In November 1987, I attended a seminar on Asian security in Bangkok, courtesy of the Ramon Magsaysay Memorial Foundation. For three days we discussed the problems affecting peace in the region.
To my left sat the eminent Henry Kissinger of the United States and to my right was Goh Keng Swee, Singapore's economic architect. I listened to these two men and the other participants expound on their ideas about how peace in Asia and elsewhere can be nurtured.
Kissinger was obsessed with power and how it should be used, saying that only powerful nations are secure. It was Goh Keng Swee from miniscule Singapore who empathized with the weak Asian countries and their aspirations for the good life.
In adhering closely to the power principle, North Korea's Kim Il Sung is therefore correct; he had achieved parity with the world's most powerful nations by possessing nuclear weapons with a delivery system.
Goh Keng Swee argued for political stability as a major requirement for the survival of the state. He explained to me the fragility of the prosperity of Singapore and why it was necessary to enforce strict discipline, to keep away from the rambunctious freedom such as what we have in the Philippines.
All the discussions at that meeting now come to mind as recently there have been discussions in media and academe on the future of peace, particularly in Southeast Asia, why ASEAN is relevant, and why we must all look at the new bully on the block -- China -- with apprehension and, perhaps, with understanding as well.
WE MUST LOOK AT CHINA from the perspective of the Chinese, its four millennia of continuous civilization, and its brief humiliation by the imperial powers. All the countries of Southeast Asia are heirs to the cultural legacy of Asia, much of it Chinese. With the exception of Singapore, all are struggling with economic problems exacerbated by divisive diversities, often tribal in nature. All are in great need of economic infrastructure, as well as a stable and competent government.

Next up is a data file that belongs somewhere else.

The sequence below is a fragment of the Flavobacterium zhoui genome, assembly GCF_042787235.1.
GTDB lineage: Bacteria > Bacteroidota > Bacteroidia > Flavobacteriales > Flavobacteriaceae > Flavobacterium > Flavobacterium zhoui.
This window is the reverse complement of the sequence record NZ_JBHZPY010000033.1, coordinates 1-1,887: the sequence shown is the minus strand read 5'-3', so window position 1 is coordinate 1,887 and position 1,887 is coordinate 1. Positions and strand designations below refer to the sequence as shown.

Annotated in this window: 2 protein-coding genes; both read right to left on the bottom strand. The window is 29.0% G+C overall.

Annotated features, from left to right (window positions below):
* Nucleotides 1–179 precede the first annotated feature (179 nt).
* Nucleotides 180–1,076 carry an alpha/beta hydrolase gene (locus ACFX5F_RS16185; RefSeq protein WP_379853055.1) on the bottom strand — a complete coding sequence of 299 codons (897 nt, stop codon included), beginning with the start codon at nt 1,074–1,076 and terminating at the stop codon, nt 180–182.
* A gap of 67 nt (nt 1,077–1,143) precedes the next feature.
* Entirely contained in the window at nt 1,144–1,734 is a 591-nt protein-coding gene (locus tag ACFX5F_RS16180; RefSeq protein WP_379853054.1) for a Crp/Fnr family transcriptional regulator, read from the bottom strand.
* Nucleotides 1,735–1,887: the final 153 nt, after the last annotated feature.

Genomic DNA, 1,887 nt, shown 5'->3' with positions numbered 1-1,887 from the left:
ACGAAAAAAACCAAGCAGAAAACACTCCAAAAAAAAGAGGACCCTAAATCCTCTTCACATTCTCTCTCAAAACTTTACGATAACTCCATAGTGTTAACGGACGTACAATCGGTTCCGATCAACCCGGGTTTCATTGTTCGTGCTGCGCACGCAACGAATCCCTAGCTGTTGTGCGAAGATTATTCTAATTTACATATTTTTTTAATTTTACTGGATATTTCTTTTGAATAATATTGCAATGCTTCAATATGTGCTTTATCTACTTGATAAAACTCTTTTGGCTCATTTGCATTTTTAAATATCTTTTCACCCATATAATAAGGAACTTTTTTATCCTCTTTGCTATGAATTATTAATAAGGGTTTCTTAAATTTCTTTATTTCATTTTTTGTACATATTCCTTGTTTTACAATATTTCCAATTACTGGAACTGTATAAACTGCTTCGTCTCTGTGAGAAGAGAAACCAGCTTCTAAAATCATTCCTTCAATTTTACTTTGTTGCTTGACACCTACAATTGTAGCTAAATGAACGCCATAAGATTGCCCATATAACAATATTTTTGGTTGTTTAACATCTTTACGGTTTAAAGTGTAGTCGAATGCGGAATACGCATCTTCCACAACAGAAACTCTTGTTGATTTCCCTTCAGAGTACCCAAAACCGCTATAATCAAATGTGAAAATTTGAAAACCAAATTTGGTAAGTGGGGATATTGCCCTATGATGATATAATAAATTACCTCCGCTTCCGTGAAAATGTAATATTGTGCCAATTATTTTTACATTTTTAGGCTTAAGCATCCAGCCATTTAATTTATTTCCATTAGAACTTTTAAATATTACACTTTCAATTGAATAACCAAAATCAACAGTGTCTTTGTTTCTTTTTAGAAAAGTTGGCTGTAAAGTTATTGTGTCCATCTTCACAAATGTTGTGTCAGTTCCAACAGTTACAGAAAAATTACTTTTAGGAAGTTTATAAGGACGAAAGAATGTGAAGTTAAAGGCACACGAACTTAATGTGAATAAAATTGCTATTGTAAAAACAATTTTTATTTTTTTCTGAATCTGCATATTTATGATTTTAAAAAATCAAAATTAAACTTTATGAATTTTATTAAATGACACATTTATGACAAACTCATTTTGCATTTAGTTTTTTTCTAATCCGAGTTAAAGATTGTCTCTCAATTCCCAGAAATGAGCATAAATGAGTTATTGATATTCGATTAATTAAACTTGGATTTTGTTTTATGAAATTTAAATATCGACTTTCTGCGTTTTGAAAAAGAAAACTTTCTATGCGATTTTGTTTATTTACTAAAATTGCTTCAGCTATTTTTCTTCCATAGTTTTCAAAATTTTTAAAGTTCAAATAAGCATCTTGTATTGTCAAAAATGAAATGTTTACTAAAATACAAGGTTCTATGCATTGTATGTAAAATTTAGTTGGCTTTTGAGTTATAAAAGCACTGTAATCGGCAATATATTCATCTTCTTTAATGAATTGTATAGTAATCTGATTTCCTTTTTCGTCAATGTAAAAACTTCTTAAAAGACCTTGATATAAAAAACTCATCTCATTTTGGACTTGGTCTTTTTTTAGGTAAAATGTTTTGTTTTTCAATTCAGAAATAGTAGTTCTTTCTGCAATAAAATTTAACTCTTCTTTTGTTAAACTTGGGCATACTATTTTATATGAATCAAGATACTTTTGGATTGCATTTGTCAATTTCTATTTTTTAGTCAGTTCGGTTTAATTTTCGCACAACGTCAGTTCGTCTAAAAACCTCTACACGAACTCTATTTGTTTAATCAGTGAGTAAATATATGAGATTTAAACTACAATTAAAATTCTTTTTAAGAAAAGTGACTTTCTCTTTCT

Given this condition, they are often competitors in trade rather than partners. Being poor and often divided, they were easy prey to the imperial West and now to China. In these countries, China already has an elite presence through its ethnic immigrants who, in almost all instances, control the national economy.
In the Philippines, for instance, 70 percent of the economy is effectively in the hands of ethnic Chinese. It is well-acknowledged that China is enforcing an important role for its overseas Chinese in influencing national opinion and promoting China’s global ambitions.
As Malaysia's Prime Minister Mohammad Mahathir defines it, China is practicing a new form of colonialism. This is perhaps inevitable. And as the law of nations succinctly states, if a country is strong, it expands and looks for raw materials. If a country is weak, it contracts and looks for markets.
At the moment, China's economy has apparently slowed down. But China has already saved billions of dollars in its ascendancy and it must use that vast capital to further its reach and influence. It has to use it imaginatively: its Belt and Road program is a major attempt to gird the globe with its financial web. This includes us, our ASEAN, a most fertile region in need of investments in infrastructure projects.